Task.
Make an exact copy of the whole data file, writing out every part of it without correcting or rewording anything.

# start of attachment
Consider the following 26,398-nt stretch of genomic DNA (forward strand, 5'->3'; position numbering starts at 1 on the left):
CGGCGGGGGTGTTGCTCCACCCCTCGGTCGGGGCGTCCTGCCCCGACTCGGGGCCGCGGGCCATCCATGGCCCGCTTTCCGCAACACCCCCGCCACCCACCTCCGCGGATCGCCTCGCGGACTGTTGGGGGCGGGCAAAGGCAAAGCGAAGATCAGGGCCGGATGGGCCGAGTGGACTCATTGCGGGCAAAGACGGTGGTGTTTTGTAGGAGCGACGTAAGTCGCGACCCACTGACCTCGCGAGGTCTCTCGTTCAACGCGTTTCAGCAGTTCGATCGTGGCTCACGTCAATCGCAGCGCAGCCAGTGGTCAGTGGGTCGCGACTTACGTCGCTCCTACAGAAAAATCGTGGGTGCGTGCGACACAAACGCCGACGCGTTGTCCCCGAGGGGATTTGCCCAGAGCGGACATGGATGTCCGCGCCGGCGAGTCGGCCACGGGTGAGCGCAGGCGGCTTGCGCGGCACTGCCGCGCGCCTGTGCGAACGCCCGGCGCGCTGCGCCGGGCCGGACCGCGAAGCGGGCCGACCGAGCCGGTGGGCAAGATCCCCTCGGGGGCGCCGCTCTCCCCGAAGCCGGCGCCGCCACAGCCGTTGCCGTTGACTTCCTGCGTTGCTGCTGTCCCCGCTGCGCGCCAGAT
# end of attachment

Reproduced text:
Consider the following 26,398-nt stretch of genomic DNA (forward strand, 5'->3'; position numbering starts at 1 on the left):
CGGCGGGGGTGTTGCTCCACCCCTCGGTCGGGGCGTCCTGCCCCGACTCGGGGCCGCGGGCCATCCATGGCCCGCTTTCCGCAACACCCCCGCCACCCACCTCCGCGGATCGCCTCGCGGACTGTTGGGGGCGGGCAAAGGCAAAGCGAAGATCAGGGCCGGATGGGCCGAGTGGACTCATTGCGGGCAAAGACGGTGGTGTTTTGTAGGAGCGACGTAAGTCGCGACCCACTGACCTCGCGAGGTCTCTCGTTCAACGCGTTTCAGCAGTTCGATCGTGGCTCACGTCAATCGCAGCGCAGCCAGTGGTCAGTGGGTCGCGACTTACGTCGCTCCTACAGAAAAATCGTGGGTGCGTGCGACACAAACGCCGACGCGTTGTCCCCGAGGGGATTTGCCCAGAGCGGACATGGATGTCCGCGCCGGCGAGTCGGCCACGGGTGAGCGCAGGCGGCTTGCGCGGCACTGCCGCGCGCCTGTGCGAACGCCCGGCGCGCTGCGCCGGGCCGGACCGCGAAGCGGGCCGACCGAGCCGGTGGGCAAGATCCCCTCGGGGGCGCCGCTCTCCCCGAAGCCGGCGCCGCCACAGCCGTTGCCGTTGACTTCCTGCGTTGCTGCTGTCCCCGCTGCGCGCCAGAT